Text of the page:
The Phoenix (thepheenixeyri) wrote,
The Phoenix
thepheenixeyri

Next installment of the phoenix

Here for your reading pleasure I present:

Other phoenix legends from other countries.

feng-huang

This bird, the Chinese equivalent of the phoenix, has three legs and lives in the sun. The Feng is the male and the Huang is the female, together symbolizing everlasting love. They have the head and comb of a pheasent and the feathers of a peacock. The plumage blends the five colours and the song of the bird is the harmony of the five notes. It has sometimes been associated with the roc.

ho-oo

The Ho-Oo is the Japanese phoenix, the Ho being the male bird and the Oo being the female. It comes to earth to do good deeds for people, and this appearance symbolizes the beginning of a new era. The bird then ascends back to heaven to await a new era. It is much like the Chinese Phoenix the Feng-Huang. The Ho-Oo has been adopted as a symbol of the royal family, particularily the empress. It is supposed to represent the sun, justice, fidelity and obedience.

benu

The Benu bird is another bird that can be linked to the phoenix. This Egyptian sun bird is identified with Ra the sun god. The word Benu in Egyptian means both purple heron and palm tree. Just like the phoenix, this bird was identified with the temple to the sun gods at Heliopolis. Many think that the myths surrounding the phoenix were a misunderstanding of the Egyptian myths of the Benu. This bird was also known to be a symbol of Osiris incarnate, renewing itself. The similarities with the phoenix are numerous.

the myth
phoenix

Most beings spring from other individuals; but there is a certain kind which reproduces itself. The Assyrians call it the Phoenix. It does not live on fruit or flowers, but on frankincense and odoriferous gums. When it has lived five hundred years, it builds itself a nest in the branches of an oak, on the top of a palm tree. In this it collects cinnamon and spikenard, and myrrh, and of these materials builds a pile on which it deposits itself, and dying, breathes out its last breath amidst odors. From the body of the parent bird, a young Phoenix issues forth, destined to live as long a life as its predecessor. When this has grown up and gained sufficient strength, it lifts its nest from the tree (its own cradle and its parent's sepulcher), and carries it to the city of Heliopolis in Egypt, and deposits it in the temple of the sun.

-- Ovid



As Ovid tells us, the Phoenix comes from Assyria, however, this bird appears in many places at many times. There are Chinese, Japanese, Russian, Egyptian, and Native American counterparts. (Fng-Huang, Ho-oo, Firebird, Benu, and Yel respectively). All of these birds are identified with the sun, and are very similar to the bird described by Ovid. The first known mention of this bird was by Hesiod in the eighth century B.C., and the most detailed early account is by the Greek historian Heroditus. He says,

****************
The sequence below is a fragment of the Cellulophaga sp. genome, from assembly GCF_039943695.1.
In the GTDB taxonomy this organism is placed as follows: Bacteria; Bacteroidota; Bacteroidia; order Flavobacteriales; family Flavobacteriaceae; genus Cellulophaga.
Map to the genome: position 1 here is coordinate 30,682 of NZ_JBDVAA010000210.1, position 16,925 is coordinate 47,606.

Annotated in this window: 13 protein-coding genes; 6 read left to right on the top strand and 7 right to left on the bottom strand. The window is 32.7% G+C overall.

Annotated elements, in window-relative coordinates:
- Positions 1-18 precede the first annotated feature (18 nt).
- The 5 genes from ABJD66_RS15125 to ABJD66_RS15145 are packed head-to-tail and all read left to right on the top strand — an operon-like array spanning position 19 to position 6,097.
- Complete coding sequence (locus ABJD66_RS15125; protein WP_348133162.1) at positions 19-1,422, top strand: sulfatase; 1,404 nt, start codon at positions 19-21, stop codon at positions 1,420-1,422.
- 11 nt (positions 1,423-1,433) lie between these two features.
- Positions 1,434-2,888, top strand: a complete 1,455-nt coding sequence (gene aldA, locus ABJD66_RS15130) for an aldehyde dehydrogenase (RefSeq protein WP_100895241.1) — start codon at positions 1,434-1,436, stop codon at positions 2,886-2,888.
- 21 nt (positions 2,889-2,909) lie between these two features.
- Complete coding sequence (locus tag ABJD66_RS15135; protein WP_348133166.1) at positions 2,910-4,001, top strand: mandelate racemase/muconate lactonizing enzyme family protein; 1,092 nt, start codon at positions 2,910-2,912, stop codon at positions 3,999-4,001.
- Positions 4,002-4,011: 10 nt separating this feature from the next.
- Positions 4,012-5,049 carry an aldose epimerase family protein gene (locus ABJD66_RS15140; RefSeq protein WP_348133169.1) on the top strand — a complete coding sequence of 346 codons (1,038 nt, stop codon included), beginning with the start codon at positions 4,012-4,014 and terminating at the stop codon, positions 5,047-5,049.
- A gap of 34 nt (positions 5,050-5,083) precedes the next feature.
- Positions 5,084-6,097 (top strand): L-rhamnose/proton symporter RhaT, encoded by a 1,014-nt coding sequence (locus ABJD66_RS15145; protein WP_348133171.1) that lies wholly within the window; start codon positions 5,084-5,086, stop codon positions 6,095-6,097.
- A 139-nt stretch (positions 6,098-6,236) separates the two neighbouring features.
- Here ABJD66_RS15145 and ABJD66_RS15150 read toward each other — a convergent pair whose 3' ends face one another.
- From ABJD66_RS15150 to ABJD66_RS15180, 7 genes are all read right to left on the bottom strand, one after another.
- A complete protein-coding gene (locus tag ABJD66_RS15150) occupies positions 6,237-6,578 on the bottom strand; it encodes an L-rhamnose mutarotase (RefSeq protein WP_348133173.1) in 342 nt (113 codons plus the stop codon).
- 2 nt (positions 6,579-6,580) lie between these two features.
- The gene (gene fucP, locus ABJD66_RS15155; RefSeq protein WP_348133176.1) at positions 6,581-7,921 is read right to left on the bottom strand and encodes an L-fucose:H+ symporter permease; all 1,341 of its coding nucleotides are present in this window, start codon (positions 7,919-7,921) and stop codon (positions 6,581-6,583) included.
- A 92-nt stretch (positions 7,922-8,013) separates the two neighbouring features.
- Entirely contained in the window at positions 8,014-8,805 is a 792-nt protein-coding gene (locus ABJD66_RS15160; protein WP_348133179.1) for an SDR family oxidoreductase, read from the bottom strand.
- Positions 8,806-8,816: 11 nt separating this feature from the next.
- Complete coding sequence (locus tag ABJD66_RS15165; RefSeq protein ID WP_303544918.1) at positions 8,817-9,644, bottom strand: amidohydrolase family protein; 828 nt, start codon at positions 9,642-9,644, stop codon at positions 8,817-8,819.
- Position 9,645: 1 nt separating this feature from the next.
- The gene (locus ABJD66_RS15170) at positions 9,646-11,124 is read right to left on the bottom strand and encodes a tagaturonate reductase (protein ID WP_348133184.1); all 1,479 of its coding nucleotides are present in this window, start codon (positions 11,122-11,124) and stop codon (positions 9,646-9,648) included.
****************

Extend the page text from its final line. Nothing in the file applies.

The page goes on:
"I have not seen it myself, except in a picture. Part of his plumage is gold-coloured, and part crimson; and he is for the most part very much like an eagle in outline and bulk."

Like Heroditus says, the Phoenix is a large eagle like or heron like bird with red and gold feathers (although the Chinese phoenix has five colours). The bird is also known to have a beautiful song. The bird is supposed to be very long-lived with a life span of, according to various accounts, 500 years, 540 years, 1000 years, 1461 years or even 12 994 years. This is the Phoenix as we know it, the bird that is self-reincarnated from its own ashes.

By the fourth century A.D. the phoenix myth had changed so that the mature bird self-immolated after turning its nest into a funeral pyre. After three days, it "rose again". Thus the phoenix became identified with the resurrection of Christ and became a symbol of both immortality and life after death.

One possible explanation for the phoenix myth: some large birds spread their wings over fires so that the smoke kills parasites.

As the bird kept appearing in writing, its origin changed a little. In Pliny's account of the Roman senator Manilius' report of the genesis of the phoenix. He stated that a small worm grew from the bones and marrow of the dead bird. This worm eventually develops into the new bird.
Oh and all of the stuff that you have been reading was given me by none other than...
Brian!

When we were still firmly ensconced in our friendship. Now however...well most of you know. Those who don't, comment and I may have to call you. Long story.

Phoenix
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